DE Ponderings, November 2016

From the IL/WI District November Newsletter

A Ted talk I recently watched states that we often begin divergent dialogue with each other at the wrong place. We frequently begin with political correctness. Political correctness requires us to be careful what we say, to be forthright but smoothing off the edges of sharpness. If we speak in politically correct ways, then we cause less harm to the other whose views are distinctly different. However, being politically correct may leave room for misinterpretation. Those in dialogue then begin to speak past one another, unsure of what the other has said. What is intended as unharmful can be misinterpreted as disrespect.

To start with political correctness focuses on issues, subjects, matters of fact. What this beginning place misses, or bypasses, is the value of the other and their emotional state. So, according to the TED talk, the better place to start is with emotional correctness. At this level of dialogue, the emphasis is placed on trying to understand from what emotional place the other is coming. So instead of trying to understand the meaning of the position taken, there is more effort given to understand what causes the other to reach such a conclusion. For example, maybe an experience in life is affecting their reasoning. Rather than having the other articulate a particular belief system, effort is better given to listening and asking questions to learn about the other’s emotional state. In so doing, a connection is made at a much deeper relational level. We see the other as a human being, valued not for their position but for their personhood.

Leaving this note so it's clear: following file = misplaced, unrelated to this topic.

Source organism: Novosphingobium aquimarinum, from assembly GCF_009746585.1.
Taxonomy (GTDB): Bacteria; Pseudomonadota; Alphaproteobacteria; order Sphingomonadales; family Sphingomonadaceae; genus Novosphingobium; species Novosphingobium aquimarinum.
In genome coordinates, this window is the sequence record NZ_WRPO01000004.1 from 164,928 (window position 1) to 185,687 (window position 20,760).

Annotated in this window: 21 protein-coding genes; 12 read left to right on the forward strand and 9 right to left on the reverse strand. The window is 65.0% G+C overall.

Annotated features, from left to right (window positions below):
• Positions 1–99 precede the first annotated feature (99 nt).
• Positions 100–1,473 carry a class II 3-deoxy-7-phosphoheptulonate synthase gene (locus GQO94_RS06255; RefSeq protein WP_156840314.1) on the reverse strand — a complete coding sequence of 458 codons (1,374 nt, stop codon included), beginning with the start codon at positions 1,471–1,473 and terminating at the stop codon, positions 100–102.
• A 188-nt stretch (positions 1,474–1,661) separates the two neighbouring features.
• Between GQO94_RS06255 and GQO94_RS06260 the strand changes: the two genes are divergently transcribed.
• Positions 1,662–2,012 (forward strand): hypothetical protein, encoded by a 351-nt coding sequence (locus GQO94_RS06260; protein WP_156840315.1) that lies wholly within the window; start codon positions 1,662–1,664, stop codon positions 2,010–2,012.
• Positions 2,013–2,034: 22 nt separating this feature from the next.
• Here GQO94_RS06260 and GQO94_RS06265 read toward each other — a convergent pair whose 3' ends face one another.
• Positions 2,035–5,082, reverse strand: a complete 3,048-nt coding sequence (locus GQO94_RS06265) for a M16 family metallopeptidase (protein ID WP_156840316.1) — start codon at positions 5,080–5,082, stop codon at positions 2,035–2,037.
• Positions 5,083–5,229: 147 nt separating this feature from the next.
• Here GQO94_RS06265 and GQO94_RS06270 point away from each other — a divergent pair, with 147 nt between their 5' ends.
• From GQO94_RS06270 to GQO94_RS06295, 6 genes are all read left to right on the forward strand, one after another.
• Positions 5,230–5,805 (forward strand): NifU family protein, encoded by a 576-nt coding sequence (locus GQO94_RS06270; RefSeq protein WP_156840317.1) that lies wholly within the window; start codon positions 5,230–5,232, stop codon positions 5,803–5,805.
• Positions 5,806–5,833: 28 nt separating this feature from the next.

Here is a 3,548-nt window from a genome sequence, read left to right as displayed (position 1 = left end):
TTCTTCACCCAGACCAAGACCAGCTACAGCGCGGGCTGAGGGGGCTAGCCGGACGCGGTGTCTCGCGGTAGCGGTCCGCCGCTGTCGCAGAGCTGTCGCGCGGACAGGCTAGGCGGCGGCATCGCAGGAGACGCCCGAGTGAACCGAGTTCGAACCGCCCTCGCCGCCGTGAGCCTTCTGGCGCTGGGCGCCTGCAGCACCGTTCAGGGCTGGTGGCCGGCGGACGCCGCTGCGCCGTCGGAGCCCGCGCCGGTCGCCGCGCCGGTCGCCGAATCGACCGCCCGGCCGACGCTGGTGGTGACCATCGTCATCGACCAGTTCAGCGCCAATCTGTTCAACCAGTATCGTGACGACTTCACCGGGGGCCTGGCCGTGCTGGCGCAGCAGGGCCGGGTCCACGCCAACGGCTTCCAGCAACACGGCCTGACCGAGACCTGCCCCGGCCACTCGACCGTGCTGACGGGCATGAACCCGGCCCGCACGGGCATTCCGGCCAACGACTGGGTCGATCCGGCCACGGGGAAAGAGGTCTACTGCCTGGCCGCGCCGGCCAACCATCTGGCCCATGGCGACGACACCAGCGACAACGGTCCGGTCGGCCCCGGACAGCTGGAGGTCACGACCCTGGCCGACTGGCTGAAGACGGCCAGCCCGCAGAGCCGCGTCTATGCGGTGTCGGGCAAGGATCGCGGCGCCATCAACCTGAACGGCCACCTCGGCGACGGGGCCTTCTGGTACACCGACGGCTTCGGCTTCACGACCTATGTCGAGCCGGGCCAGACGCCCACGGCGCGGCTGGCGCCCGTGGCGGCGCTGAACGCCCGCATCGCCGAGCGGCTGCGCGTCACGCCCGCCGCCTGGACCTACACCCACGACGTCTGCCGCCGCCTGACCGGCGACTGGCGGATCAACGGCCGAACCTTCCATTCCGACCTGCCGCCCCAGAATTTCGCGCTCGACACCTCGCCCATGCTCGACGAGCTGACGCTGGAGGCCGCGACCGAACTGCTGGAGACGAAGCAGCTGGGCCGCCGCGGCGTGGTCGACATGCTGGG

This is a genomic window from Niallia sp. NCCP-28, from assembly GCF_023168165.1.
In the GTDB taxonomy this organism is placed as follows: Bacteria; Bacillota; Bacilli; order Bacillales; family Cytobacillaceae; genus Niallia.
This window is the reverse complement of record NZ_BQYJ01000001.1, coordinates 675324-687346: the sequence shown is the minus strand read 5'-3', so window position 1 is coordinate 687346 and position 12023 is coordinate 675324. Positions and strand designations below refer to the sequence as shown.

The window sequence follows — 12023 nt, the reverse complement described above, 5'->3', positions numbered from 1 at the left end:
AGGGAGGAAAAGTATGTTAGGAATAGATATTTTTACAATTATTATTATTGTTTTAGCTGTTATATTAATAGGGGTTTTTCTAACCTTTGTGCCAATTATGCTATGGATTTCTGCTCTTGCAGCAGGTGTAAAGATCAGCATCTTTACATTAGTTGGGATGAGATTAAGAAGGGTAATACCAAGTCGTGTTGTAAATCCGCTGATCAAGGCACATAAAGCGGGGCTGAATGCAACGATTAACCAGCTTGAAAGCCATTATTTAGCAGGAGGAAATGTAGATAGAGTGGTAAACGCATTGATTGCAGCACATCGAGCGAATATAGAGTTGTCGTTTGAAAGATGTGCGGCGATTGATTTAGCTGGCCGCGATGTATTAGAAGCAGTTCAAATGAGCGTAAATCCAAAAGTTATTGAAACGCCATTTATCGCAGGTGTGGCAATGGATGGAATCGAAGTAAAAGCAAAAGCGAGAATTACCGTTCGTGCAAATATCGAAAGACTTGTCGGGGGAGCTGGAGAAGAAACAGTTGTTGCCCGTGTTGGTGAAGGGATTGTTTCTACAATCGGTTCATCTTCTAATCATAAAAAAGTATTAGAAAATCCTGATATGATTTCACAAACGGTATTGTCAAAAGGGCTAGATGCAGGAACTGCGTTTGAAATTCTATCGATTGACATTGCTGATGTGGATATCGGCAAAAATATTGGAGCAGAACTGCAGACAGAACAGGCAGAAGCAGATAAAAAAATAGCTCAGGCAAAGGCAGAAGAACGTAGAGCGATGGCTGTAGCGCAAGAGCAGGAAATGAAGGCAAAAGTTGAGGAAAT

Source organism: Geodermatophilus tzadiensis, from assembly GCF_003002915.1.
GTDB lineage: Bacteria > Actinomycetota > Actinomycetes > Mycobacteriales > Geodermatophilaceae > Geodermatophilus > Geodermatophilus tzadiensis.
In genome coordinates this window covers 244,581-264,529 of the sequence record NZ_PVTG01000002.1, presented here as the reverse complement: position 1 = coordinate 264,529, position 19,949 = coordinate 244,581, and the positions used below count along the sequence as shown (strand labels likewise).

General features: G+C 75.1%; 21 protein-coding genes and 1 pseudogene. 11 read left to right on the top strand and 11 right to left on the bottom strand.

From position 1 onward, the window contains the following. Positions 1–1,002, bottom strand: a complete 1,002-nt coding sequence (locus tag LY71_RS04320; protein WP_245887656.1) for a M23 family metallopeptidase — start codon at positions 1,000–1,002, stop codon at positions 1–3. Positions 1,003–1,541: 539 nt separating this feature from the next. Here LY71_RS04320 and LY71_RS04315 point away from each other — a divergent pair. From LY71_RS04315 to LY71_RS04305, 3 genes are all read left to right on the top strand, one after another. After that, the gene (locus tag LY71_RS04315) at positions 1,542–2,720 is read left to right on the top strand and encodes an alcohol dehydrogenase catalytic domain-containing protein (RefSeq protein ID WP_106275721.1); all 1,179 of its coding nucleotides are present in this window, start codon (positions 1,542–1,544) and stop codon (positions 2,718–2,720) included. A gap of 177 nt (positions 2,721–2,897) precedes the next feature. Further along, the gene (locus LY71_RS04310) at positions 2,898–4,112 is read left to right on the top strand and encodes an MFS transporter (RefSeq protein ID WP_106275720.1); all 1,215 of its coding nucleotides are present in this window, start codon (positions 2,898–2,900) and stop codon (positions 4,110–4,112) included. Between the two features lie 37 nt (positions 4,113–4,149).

Granted, this approach does not change the mind of the other. Granted, this approach will not bring you immediately, or ever, into agreement. But it does bring you in touch with the humanity, there is opportunity to exist together not on the grounds of belief, but on the basis of our humanness.

I found this TED talk helpful. I find emotional correctness a concept more in line with the value of Jesus. Jesus was, in my view, always more concerned about the emotional welfare of a person than the correctness of their ways and views. For example, in the culture of Jesus’ time, a politically correct lifestyle was to not engage in an adulteress affair. When a woman caught in adultery was brought before Jesus and condemned for her actions, Jesus peered into the woman’s emotions. He saw in her a human of value and greater potential. He met her on the level of her emotional plane and extended grace, opening the door to know her for more than her identity as an adulterer. Jesus saw her humanity and offered to be in relationship with the whole of her personhood. She was spared harm. She was given life. She could live with peace, peace that passes all understanding.

Jesus was, in my view, always more concerned about the emotional welfare of a person than the correctness of their ways and views.

Oh that we would enter into the emotional being of each other, to understand, to find our common humanity, to extend grace, and to live at and in peace with all. This seems like a good place to begin…and end.


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